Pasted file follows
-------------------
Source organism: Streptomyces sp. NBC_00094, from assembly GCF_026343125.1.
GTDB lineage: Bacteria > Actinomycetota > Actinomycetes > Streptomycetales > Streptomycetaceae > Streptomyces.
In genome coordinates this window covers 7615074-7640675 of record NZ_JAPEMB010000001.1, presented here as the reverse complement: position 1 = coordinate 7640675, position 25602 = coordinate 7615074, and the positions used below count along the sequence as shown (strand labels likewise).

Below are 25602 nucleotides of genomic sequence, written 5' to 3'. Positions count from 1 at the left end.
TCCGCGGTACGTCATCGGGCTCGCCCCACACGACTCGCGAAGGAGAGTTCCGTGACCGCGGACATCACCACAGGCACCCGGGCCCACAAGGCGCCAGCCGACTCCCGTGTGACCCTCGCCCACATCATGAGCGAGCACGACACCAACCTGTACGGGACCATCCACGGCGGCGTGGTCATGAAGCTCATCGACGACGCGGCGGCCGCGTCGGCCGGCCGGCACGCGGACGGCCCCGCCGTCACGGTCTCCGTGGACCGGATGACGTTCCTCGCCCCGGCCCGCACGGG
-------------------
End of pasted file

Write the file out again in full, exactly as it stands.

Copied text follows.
Source organism: Streptomyces sp. NBC_00094, from assembly GCF_026343125.1.
GTDB lineage: Bacteria > Actinomycetota > Actinomycetes > Streptomycetales > Streptomycetaceae > Streptomyces.
In genome coordinates this window covers 7615074-7640675 of record NZ_JAPEMB010000001.1, presented here as the reverse complement: position 1 = coordinate 7640675, position 25602 = coordinate 7615074, and the positions used below count along the sequence as shown (strand labels likewise).

Below are 25602 nucleotides of genomic sequence, written 5' to 3'. Positions count from 1 at the left end.
TCCGCGGTACGTCATCGGGCTCGCCCCACACGACTCGCGAAGGAGAGTTCCGTGACCGCGGACATCACCACAGGCACCCGGGCCCACAAGGCGCCAGCCGACTCCCGTGTGACCCTCGCCCACATCATGAGCGAGCACGACACCAACCTGTACGGGACCATCCACGGCGGCGTGGTCATGAAGCTCATCGACGACGCGGCGGCCGCGTCGGCCGGCCGGCACGCGGACGGCCCCGCCGTCACGGTCTCCGTGGACCGGATGACGTTCCTCGCCCCGGCCCGCACGGG